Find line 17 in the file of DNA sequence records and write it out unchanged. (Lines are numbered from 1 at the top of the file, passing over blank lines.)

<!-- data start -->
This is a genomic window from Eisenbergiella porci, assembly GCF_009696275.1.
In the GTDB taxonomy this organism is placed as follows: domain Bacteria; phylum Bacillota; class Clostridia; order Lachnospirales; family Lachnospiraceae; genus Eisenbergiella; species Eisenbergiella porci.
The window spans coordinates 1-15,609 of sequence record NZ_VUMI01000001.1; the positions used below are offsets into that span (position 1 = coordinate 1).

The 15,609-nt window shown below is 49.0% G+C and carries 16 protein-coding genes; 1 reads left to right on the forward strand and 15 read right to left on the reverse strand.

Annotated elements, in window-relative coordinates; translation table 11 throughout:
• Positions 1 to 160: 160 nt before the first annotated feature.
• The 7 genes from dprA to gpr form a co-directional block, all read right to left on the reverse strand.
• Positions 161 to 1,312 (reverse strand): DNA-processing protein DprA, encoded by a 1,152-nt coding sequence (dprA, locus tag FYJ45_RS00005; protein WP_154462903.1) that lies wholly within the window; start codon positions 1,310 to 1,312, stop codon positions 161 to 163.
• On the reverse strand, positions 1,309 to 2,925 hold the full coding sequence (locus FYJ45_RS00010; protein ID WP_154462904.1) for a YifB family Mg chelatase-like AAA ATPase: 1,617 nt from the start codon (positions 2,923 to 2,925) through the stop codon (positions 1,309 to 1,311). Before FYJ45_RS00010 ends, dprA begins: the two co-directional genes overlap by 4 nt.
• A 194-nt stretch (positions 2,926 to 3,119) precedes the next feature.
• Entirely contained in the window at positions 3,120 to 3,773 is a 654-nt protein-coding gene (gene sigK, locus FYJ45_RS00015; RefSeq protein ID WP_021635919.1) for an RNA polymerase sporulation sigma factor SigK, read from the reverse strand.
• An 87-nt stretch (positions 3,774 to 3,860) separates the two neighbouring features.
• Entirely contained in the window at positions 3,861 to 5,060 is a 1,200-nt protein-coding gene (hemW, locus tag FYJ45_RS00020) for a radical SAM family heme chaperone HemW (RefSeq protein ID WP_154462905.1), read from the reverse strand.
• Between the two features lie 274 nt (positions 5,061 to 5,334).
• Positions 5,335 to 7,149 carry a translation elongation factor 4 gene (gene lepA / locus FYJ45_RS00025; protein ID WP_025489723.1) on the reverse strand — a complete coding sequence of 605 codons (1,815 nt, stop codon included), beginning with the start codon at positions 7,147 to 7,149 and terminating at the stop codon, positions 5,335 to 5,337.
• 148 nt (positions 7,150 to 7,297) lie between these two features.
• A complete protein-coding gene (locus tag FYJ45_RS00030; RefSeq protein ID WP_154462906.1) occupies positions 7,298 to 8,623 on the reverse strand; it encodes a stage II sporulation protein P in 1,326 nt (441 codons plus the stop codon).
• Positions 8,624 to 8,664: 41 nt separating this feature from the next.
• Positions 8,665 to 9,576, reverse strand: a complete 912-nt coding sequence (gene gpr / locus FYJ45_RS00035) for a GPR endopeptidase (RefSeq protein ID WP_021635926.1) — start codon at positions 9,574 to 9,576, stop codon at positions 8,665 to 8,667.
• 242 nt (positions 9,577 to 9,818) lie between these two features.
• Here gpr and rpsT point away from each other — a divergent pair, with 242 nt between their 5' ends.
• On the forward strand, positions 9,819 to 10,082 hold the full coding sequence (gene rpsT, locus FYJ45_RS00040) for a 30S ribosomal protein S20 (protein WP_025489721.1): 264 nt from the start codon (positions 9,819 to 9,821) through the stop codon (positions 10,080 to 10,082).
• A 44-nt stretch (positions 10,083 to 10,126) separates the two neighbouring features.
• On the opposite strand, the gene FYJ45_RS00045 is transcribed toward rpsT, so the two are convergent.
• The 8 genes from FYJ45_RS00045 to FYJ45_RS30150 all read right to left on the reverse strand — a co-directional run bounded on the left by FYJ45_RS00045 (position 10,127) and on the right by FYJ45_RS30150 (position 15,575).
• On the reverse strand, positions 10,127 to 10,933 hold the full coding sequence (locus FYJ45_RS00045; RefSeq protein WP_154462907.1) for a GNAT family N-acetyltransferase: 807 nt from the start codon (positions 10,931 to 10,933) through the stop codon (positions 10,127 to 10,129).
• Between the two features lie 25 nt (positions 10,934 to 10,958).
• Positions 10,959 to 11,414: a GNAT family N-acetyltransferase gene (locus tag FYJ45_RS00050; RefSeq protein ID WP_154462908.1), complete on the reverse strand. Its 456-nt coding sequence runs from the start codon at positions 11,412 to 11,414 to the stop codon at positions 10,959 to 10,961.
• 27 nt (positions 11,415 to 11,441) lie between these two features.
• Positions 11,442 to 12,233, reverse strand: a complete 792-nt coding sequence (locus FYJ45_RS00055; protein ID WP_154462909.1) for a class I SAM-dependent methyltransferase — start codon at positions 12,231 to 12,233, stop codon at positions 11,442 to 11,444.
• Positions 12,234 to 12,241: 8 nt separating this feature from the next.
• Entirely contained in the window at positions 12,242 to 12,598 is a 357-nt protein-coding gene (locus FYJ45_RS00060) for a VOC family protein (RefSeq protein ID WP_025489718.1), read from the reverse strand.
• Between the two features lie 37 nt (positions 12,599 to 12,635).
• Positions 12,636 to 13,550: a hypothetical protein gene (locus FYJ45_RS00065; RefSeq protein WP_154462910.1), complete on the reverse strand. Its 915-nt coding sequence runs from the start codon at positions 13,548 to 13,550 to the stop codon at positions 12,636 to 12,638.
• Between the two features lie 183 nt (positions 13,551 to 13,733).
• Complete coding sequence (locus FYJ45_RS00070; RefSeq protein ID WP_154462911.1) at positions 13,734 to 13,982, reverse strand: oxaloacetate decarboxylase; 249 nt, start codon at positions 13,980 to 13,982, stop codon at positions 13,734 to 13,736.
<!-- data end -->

• A complete protein-coding gene (locus tag FYJ45_RS00030; RefSeq protein ID WP_154462906.1) occupies positions 7,298 to 8,623 on the reverse strand; it encodes a stage II sporulation protein P in 1,326 nt (441 codons plus the stop codon).